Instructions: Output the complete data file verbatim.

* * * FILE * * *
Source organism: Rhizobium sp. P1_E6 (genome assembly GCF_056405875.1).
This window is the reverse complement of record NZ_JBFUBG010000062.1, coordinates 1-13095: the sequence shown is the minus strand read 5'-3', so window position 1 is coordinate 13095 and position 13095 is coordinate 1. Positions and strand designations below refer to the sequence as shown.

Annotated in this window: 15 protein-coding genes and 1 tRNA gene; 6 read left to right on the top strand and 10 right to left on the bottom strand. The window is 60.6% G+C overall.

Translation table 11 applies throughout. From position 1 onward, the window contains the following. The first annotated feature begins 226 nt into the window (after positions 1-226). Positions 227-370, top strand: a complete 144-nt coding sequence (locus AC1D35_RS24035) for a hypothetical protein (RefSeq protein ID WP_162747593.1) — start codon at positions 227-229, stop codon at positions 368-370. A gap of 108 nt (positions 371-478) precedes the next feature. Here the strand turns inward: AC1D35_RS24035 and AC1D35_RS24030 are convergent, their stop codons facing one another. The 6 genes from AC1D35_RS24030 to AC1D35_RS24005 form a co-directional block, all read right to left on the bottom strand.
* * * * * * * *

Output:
Source organism: Rhizobium sp. P1_E6 (genome assembly GCF_056405875.1).
This window is the reverse complement of record NZ_JBFUBG010000062.1, coordinates 1-13095: the sequence shown is the minus strand read 5'-3', so window position 1 is coordinate 13095 and position 13095 is coordinate 1. Positions and strand designations below refer to the sequence as shown.

Annotated in this window: 15 protein-coding genes and 1 tRNA gene; 6 read left to right on the top strand and 10 right to left on the bottom strand. The window is 60.6% G+C overall.

Translation table 11 applies throughout. From position 1 onward, the window contains the following. The first annotated feature begins 226 nt into the window (after positions 1-226). Positions 227-370, top strand: a complete 144-nt coding sequence (locus AC1D35_RS24035) for a hypothetical protein (RefSeq protein ID WP_162747593.1) — start codon at positions 227-229, stop codon at positions 368-370. A gap of 108 nt (positions 371-478) precedes the next feature. Here the strand turns inward: AC1D35_RS24035 and AC1D35_RS24030 are convergent, their stop codons facing one another. The 6 genes from AC1D35_RS24030 to AC1D35_RS24005 form a co-directional block, all read right to left on the bottom strand.